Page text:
Star Wars: Kenobi
Thanks to George Lucas and his Star Wars prequels, we all now know how Luke Skywalker and Leia Organa came into existence, how Luke arrived on Tatooine and was placed in the care of Owen and Beru Lars and how a Jedi known as Obi-Wan Kenobi just happened to be on the planet when Luke came into possession of an astromech droid with a message from an old friend. But what happened to all the time between? What happened to Obi-Wan once he dropped off his charge with the Lars Family? John Jackson Miller aims to clue us in with his new novel Star Wars: Kenobi.
In the last scenes in Star Wars: Revenge of the Sith, we see Obi-Wan Kenobi bringing Anakin and Padme's son to Tatooine, placing him in the care of Owen and Beru Lars. Star Wars: Kenobi begins just before that moment, starting off with Obi-Wan's eventful arrival on the planet. For someone in hiding, Obi-Wan seems to attract a great deal of attention to him wherever he goes. That's an underlying theme in this novel and probably a good reason for Owen Lars to want Luke to stay away from that crazy old hermit.
Fast forward a couple of months and we find Obi-Wan trying his best to keep a low profile, taking shelter in an old abandoned hovel of a home out in the Jundland Wastes. Obi-Wan is resourceful, but even a Jedi needs supplies now and then. After once again drawing attention to himself by rescuing a teenage girl and her mother from certain disaster, Obi-Wan finds himself invited to gather supplies at their local store. Realizing that The Oasis is a lot easier for a former Jedi and his eopie ride to get to and a lot less distant than the city of Anchorhead, Obi-Wan decides to take them up on their offer. After all, Annileen Calwell is an unsurmising, hardworking, welcoming woman with two teenagers to care for. What danger could there be in collecting supplies from her store?
Posing as "Ben" to the locals at The Oasis, Obi-Wan seeks out the supplies he will need for his meager existence in Tatooine while keeping an eye on Luke at the Lars Homestead. Unfortunately, tales of his heroics have been circulated by Kallie Calwell, attracting the attention of Orrin Gault, moisture farmer, investor and leader of the Settler's Call, a militia made up of local merchants and moisture farmers who protect other members from Tusken Raider attacks. At first, Obi-Wan toys with the idea of hiring the Settler's Call to protect the Lars Homestead, but as time passes, Obi-Wan believes that there is something about the Settler's Call that Gault isn't being completely honest about the Call's abilities or their modus operandi.
To make matters worse, Obi-Wan's recent adventures have not only attracted the attention of the settlers at The Oasis, but of the settlers that existed long before The Oasis ever came to be. That's right, settling in the Jundland Wastes is not something that would go unnoticed by the Tusken Raiders, but moreover, Obi-Wan's "abilities" have not gone unnoticed either. To one band of Raiders in particular, these abilities can spell danger to the tribe...or can perhaps be the mark of a new savior arriving to bring the Tusken Raiders back to a time when their greatness was respected and their warrior skills were unparalleled.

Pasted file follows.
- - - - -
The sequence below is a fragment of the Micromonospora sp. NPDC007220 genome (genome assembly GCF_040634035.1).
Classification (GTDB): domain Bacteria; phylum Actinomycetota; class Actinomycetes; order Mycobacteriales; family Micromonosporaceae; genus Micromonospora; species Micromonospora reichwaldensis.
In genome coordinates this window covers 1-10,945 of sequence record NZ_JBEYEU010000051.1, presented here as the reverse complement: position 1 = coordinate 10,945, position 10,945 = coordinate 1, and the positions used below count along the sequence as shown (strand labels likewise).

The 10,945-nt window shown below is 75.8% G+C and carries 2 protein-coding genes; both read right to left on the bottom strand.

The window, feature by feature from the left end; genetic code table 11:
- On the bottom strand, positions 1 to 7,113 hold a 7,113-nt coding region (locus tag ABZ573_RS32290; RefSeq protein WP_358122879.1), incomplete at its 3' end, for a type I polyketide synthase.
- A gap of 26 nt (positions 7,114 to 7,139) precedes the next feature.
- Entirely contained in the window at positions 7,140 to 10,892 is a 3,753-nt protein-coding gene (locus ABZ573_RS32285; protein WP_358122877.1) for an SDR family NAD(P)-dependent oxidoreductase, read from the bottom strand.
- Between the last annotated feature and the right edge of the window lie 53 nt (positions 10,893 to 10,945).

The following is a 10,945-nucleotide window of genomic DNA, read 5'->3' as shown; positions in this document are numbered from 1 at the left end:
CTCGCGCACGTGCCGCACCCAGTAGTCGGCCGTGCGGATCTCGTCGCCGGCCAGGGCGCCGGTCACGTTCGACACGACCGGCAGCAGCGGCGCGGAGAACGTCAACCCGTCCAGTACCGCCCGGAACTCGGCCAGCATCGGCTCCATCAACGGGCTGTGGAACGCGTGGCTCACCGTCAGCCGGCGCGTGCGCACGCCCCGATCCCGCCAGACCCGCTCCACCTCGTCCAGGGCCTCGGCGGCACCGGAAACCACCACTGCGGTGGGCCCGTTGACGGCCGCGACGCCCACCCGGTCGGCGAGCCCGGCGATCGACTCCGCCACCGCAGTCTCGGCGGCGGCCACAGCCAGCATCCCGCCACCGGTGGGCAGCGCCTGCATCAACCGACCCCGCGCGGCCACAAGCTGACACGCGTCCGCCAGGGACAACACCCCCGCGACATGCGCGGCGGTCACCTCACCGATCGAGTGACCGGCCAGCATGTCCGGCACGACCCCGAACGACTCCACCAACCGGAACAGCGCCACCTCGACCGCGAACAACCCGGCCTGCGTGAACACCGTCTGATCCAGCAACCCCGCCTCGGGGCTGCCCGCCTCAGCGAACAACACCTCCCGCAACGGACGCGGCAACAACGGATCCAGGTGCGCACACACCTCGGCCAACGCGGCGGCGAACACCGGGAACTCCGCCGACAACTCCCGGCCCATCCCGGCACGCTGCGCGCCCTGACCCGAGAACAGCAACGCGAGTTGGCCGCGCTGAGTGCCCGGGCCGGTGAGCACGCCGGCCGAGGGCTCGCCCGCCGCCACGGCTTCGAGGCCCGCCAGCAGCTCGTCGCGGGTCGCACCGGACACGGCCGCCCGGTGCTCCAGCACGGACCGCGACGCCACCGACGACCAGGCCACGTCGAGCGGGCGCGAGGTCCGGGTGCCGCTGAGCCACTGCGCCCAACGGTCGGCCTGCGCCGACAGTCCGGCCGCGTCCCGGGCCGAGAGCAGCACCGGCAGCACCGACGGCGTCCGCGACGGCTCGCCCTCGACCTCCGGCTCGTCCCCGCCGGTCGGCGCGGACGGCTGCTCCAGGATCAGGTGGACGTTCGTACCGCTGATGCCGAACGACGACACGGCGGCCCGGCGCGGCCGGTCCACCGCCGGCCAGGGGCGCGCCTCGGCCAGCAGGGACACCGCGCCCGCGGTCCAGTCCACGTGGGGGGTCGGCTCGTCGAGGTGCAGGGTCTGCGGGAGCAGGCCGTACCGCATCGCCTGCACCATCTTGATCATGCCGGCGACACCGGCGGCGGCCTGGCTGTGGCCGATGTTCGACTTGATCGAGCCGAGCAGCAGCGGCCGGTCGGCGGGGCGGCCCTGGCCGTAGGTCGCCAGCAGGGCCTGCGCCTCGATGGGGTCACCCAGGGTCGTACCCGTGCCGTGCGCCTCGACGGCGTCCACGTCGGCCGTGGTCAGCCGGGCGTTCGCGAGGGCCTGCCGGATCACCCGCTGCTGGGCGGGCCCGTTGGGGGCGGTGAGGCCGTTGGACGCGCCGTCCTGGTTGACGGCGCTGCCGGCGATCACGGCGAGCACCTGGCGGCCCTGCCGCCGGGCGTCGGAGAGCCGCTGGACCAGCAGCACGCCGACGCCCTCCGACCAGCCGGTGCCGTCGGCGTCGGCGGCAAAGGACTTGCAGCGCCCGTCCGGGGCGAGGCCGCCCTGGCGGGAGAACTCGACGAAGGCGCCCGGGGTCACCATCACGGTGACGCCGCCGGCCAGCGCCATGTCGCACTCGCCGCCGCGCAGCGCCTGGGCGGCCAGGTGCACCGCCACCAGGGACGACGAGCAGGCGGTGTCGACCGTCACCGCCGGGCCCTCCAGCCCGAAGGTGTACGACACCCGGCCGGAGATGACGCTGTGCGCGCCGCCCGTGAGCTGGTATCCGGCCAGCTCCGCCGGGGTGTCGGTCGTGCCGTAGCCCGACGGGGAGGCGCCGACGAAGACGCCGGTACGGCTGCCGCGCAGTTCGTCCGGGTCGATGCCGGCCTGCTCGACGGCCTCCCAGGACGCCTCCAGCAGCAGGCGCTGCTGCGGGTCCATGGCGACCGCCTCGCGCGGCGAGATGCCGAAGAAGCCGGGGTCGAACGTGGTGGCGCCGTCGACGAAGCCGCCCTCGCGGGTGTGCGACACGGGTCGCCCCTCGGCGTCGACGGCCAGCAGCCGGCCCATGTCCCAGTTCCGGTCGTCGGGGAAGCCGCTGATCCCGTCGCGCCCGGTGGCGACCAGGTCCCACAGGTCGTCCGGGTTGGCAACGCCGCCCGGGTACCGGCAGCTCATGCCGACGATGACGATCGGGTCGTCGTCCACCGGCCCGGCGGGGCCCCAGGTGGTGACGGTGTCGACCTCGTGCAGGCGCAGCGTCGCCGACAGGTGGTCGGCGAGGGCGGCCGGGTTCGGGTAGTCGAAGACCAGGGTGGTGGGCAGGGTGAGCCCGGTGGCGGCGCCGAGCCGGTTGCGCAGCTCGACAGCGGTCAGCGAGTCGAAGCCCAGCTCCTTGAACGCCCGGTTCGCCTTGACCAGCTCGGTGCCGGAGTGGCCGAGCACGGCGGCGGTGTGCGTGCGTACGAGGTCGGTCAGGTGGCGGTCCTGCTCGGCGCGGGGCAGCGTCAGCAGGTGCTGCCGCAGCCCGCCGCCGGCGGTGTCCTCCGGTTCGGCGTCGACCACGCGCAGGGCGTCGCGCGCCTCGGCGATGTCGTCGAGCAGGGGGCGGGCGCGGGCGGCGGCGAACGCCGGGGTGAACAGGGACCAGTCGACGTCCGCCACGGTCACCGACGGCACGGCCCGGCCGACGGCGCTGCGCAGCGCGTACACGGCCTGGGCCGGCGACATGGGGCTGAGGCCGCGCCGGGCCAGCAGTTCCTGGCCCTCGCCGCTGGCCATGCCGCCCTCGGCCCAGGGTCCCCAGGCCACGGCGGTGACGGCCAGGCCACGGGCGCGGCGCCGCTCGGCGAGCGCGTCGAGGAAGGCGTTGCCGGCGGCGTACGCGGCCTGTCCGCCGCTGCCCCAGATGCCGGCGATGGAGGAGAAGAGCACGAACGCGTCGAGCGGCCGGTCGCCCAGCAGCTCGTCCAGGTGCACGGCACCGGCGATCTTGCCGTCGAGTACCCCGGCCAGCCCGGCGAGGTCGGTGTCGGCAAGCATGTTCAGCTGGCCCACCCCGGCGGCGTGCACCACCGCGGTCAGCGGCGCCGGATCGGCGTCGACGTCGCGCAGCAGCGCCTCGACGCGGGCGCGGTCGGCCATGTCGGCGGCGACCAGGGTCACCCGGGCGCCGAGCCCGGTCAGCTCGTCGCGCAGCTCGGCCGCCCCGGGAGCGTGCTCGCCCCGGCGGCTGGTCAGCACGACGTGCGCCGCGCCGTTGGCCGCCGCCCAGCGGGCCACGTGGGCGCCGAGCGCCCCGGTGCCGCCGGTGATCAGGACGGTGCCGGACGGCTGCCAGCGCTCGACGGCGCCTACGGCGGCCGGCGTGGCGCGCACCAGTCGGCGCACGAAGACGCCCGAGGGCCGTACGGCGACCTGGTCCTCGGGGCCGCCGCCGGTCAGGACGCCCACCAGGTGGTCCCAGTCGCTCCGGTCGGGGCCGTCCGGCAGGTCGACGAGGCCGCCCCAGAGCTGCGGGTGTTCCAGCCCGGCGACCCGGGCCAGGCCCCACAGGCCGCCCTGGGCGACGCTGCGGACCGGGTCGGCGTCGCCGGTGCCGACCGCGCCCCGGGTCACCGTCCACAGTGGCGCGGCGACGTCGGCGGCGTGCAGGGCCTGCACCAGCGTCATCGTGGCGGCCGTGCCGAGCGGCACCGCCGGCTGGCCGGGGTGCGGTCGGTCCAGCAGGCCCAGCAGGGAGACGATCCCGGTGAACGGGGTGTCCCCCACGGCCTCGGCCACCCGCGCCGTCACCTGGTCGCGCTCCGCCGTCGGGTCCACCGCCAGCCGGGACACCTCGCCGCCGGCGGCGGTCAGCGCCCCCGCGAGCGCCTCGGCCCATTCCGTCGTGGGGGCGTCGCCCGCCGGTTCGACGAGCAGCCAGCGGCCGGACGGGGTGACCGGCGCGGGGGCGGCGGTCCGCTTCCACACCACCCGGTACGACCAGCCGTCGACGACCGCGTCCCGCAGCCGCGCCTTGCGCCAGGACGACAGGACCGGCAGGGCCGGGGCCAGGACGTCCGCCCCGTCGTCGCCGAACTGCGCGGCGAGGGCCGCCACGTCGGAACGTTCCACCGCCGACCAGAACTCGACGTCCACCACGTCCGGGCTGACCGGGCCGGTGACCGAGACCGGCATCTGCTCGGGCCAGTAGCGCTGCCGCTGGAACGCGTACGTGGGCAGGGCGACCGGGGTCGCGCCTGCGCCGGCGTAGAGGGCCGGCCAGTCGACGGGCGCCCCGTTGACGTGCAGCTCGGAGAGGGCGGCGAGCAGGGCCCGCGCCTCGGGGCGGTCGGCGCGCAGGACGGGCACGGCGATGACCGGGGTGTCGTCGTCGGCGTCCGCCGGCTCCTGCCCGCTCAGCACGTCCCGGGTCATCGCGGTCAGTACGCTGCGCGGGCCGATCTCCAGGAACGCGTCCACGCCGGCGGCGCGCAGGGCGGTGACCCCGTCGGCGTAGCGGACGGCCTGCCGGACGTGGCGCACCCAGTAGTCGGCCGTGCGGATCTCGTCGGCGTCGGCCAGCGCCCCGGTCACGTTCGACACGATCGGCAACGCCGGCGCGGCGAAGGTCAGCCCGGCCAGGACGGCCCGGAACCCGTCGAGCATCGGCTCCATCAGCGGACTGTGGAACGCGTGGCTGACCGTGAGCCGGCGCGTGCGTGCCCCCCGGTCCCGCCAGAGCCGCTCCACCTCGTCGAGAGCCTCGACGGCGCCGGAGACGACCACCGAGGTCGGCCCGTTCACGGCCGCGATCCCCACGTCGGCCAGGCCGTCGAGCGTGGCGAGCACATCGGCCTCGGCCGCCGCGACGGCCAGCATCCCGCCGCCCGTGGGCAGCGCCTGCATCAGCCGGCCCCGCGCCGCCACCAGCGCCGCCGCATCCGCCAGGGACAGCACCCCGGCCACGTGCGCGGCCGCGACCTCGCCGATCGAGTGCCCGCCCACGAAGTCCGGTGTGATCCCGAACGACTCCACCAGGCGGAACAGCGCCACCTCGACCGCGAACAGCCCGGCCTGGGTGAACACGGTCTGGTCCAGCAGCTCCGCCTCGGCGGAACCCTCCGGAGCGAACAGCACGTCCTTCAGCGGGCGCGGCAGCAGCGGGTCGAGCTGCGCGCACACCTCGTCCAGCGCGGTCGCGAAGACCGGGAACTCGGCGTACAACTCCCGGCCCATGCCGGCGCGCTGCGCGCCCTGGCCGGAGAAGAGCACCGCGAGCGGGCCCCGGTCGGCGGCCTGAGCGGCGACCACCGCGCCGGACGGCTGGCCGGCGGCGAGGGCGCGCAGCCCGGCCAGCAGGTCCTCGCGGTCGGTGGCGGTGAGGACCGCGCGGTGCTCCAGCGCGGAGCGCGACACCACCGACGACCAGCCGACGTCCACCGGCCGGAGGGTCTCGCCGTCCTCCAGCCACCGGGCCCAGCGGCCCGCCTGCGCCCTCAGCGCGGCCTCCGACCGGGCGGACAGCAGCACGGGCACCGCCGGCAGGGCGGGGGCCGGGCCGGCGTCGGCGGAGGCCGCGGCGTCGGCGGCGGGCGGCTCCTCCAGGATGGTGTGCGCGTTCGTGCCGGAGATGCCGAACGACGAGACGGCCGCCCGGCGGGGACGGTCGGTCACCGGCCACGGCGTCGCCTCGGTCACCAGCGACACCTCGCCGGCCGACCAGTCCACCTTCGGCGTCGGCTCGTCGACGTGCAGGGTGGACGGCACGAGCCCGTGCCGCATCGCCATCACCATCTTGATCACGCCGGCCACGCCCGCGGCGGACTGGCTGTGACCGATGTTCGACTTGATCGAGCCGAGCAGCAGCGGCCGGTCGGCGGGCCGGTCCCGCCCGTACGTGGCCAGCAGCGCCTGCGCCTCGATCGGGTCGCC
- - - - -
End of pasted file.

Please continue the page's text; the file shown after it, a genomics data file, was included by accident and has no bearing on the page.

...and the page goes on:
Obi-Wan Kenobi can't seem to stay out of the limelight for very long, even on a backwater planet like Tatooine. What's a former Jedi to do when everyone seems to want a piece of him and all be wants to do is lay low and meditate while keeping his charge safe from afar?
Star wars: Kenobi is meant to fill in the gaps between the prequels and the original trilogy by presenting us with the tale of one of its major characters. Sometimes these fill-in-the-gap tales don't work out so well, but Kenobi is a credible exception. John Jackson Miller has perfectly captured the proud, yet humble Jedi forced to go into hiding while keeping a promise to keep the son of Anakin Skywalker safe.
I've always wanted to know more about Obi-Wan "Ben" Kenobi, particularly his feelings after the disastrous moments when he was forced to face and battle his former padawan and friend, Anakin Skywalker. Through Obi-Wan's meditations in which he speaks to his former master Qui-Gon Jinn, Obi-Wan expresses his guilt at what happened to Anakin, his anguish at not being able to stop him from turning to the Dark Side, his pain at having to strike him down as an enemy, his indecision as to how to protect Luke Skywalker and more, thus giving the reader a unique insight into the mind of Obi-Wan Kenobi after the events of Revenge of the Sith.
Tatooine is a desert planet and just begs the story to be told in old western format. So, that's just what Miller does. We have a damsel in distress rescued by a mysterious drifter. That drifter causes the damsel's trusty "partner" to become jealous and suspicious. One can see the Tusken Raiders as a Native American tribe, looking on the moisture farmers and merchants as settlers on their sacred land...settlers to be turned away at all costs. George Lucas has always said that he based a lot of Star Wars on westerns he had watched as a kid. Miller takes that tidbit of information and runs with it in this novel.
Star Wars: Kenobi was a well-written fast read with plenty of action and adventure and a bit of mystery to boot. There is a lot of soul-searching by the main characters, something I like as it gives the reader a bit more perspective as to the character's behavior and interaction with others. I've found that John Jackson Miller has a good handle on what it means to write a Star Wars Expanded Universe novel and Star Wars: Kenobi is no exception. Kudos on a job well done!